Wednesday, August 21, 2013

More Control Options in Lync Optimizer

Introduction

A few long-asked for features in the Lync Dialing Rule Optimizer are the ability to modify the rule naming convention used for dialplans, usages, routes etc and simplified routing.  I haven't done so in the past because I thought that allowing users full control over the naming convention would cause all kinds of issues with the Optimizer code.  A fair amount of the code assumes all the rules follow a certain naming convention for things like least-cost routing to work. For non-North American countries, I've long allowed for the addition of a rule suffix, but the main rule format stayed the same.

The "typical" Lync Dialing Rule Optimizer naming convention starts with a 2-character country code, followed by a 2-character state or province code (North America only), then the city/area name, the numeric area code of the city/area, and finally a suffix denoting the call type (local, mobile, premium, national etc).  So, for Toronto, Ontario, we would have NA-ON-Toronto-416-222-Local (or -National, -Premium etc).  London, UK would be UK-London-20-Local.

I've recently realized that the code only relies on the country name prefix and the call-type suffix for all the code to work properly (a rare bit of foresight coming from this non-programmer).  So, I've made some changes to the Optimizer UI to allow for some new user-controllable settings.

Changing Rule Names

First off, I've extended the Rule example preview that's been available for non-North America countries for some time.  Now for any country, you will see a live preview of what a rule will look like after you've selected any of the options above the example.

If you don't like the default rule naming convention as displayed in the Rule example, you can change it by clicking the checkbox beside Change Rulename Base, and entering your own rule format, as in the below examples:

You'll get real-time feedback on how your rules will look without having to actually generate the ruleset and look through the Powershell output. The Optimizer will still control the country prefix and the -Local, -National etc suffixes as per usual to ensure least-cost routing and other options will still work.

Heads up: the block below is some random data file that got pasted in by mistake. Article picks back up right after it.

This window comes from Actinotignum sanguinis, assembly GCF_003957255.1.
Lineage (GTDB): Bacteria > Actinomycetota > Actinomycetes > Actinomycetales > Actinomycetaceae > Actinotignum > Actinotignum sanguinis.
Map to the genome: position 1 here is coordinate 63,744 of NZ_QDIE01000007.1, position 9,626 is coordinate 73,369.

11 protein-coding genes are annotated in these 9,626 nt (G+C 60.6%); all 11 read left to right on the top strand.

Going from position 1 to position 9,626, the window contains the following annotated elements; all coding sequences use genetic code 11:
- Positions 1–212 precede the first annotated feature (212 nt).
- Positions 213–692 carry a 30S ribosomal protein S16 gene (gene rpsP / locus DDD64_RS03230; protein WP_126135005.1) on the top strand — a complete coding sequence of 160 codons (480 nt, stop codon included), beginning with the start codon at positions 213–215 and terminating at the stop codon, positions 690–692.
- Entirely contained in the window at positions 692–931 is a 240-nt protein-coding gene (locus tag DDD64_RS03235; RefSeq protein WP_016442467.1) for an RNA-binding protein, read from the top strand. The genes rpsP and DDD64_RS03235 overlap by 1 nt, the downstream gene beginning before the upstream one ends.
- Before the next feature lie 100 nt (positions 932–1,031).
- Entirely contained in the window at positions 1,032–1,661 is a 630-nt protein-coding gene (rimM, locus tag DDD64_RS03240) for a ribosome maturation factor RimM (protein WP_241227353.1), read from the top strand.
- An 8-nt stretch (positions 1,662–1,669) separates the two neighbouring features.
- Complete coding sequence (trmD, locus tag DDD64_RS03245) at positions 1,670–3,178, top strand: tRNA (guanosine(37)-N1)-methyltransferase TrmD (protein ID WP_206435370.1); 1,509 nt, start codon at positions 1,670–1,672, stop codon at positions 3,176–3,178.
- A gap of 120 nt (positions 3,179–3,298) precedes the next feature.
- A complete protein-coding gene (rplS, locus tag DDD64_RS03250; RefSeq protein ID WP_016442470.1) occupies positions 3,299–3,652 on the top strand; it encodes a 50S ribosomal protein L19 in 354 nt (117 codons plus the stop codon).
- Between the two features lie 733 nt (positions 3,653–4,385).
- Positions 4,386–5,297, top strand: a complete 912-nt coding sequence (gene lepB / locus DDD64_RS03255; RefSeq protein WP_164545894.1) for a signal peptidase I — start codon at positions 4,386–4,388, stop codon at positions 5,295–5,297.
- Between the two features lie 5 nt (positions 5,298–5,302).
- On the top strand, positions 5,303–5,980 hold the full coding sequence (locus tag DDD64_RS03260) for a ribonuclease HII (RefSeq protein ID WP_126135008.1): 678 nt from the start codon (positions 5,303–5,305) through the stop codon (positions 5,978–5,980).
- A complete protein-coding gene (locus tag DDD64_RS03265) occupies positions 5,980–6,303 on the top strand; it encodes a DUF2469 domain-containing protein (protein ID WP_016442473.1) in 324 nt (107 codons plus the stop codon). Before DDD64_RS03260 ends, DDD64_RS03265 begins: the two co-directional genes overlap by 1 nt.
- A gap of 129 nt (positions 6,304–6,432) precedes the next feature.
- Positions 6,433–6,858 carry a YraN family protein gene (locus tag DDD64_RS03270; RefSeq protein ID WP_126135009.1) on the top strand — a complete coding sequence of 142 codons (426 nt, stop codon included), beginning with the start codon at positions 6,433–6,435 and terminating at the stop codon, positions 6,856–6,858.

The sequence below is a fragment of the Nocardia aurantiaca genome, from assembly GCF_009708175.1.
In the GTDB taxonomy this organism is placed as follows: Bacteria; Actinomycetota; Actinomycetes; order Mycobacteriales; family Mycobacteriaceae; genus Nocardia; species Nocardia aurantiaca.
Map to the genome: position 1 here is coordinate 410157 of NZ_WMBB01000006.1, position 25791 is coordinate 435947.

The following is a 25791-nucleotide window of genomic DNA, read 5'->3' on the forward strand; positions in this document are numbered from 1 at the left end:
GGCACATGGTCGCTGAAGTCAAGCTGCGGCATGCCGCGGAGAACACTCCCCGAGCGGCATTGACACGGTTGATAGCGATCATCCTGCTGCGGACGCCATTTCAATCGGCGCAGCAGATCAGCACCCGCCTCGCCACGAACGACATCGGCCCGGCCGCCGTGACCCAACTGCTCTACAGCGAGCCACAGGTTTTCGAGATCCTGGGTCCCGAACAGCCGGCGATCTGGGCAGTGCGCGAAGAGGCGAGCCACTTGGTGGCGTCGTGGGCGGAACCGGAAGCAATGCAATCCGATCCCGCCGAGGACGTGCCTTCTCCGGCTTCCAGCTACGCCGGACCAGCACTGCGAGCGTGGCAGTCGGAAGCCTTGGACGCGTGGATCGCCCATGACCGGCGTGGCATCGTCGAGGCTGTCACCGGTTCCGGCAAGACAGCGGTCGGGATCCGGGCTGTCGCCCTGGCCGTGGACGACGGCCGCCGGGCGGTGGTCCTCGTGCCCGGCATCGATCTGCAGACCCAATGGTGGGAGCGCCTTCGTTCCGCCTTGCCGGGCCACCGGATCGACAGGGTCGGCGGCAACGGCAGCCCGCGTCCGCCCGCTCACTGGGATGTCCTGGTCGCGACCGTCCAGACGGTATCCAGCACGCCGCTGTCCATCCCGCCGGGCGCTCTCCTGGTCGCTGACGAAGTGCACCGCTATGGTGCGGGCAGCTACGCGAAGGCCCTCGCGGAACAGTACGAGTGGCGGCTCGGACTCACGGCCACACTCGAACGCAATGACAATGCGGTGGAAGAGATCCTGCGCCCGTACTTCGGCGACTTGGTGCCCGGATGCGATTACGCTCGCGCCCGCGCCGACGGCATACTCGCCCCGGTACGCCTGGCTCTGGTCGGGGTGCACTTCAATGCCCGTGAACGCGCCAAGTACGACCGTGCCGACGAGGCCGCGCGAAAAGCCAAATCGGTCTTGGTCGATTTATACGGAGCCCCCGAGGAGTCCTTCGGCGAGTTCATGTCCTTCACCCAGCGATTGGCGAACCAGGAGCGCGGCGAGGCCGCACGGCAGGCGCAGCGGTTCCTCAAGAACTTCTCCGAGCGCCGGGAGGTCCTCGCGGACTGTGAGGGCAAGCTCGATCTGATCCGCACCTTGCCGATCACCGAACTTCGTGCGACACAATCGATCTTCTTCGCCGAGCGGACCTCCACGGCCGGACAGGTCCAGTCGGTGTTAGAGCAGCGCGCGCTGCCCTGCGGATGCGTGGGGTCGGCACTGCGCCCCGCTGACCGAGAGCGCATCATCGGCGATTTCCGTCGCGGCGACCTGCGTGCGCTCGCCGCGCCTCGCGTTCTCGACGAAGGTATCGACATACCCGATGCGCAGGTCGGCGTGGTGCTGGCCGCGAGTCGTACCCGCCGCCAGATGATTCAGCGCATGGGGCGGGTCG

Force English Rulenames

If you're working with a ruleset for a country that doesn't use English for rulenames, you can now click the Force English Rulenames checkbox. This box only appears when you select a country that doesn't already use English for its rulenames. When selected, all rules and descriptions will use English instead of the local language. This replaces the feature that was previously available using a separate (seemingly hard to find) webpage.

Simple Rulesets

I've also added an option to create a simple ruleset that handles all calls instead of the default that breaks up local, national, international, mobile and service numbers into groups so administrators can easily assign different voice policies that limit the types of calls users can make.



For example, a "traditional" Optimizer ruleset for London, UK will create the following usages and routes:
UK-London-20-Local
UK-London-20-Mobile
UK-London-20-National
UK-London-20-International
UK-London-20-Premium
UK-London-20-Service

If a company has a lot of sites, the number of usages and routes grows quite quickly.  Selecting the "Simple Ruleset" option will create the following usage/route:
UK-London-20-AllCalls

The AllCalls rule simply hands every single call off to the next hop. Much less complicated, but there are trade-offs. Least-cost routing between sites is not possible since any call will match the AllCalls usage. Administrators can't limit the types of numbers users can auto-forward calls to (see this post for more information on the topic).

Also, don't attempt to add an AllCalls usage to a "traditional" Optimizer-generated voice policy that prevents certain classes of calls (ie international etc).  For example, assume a user is assigned to the voice policy NA-ON-Toronto-416555-Local, with usages formatted as below:
NA-ON-Toronto-416555-Local
NA-ON-Toronto-416555-Service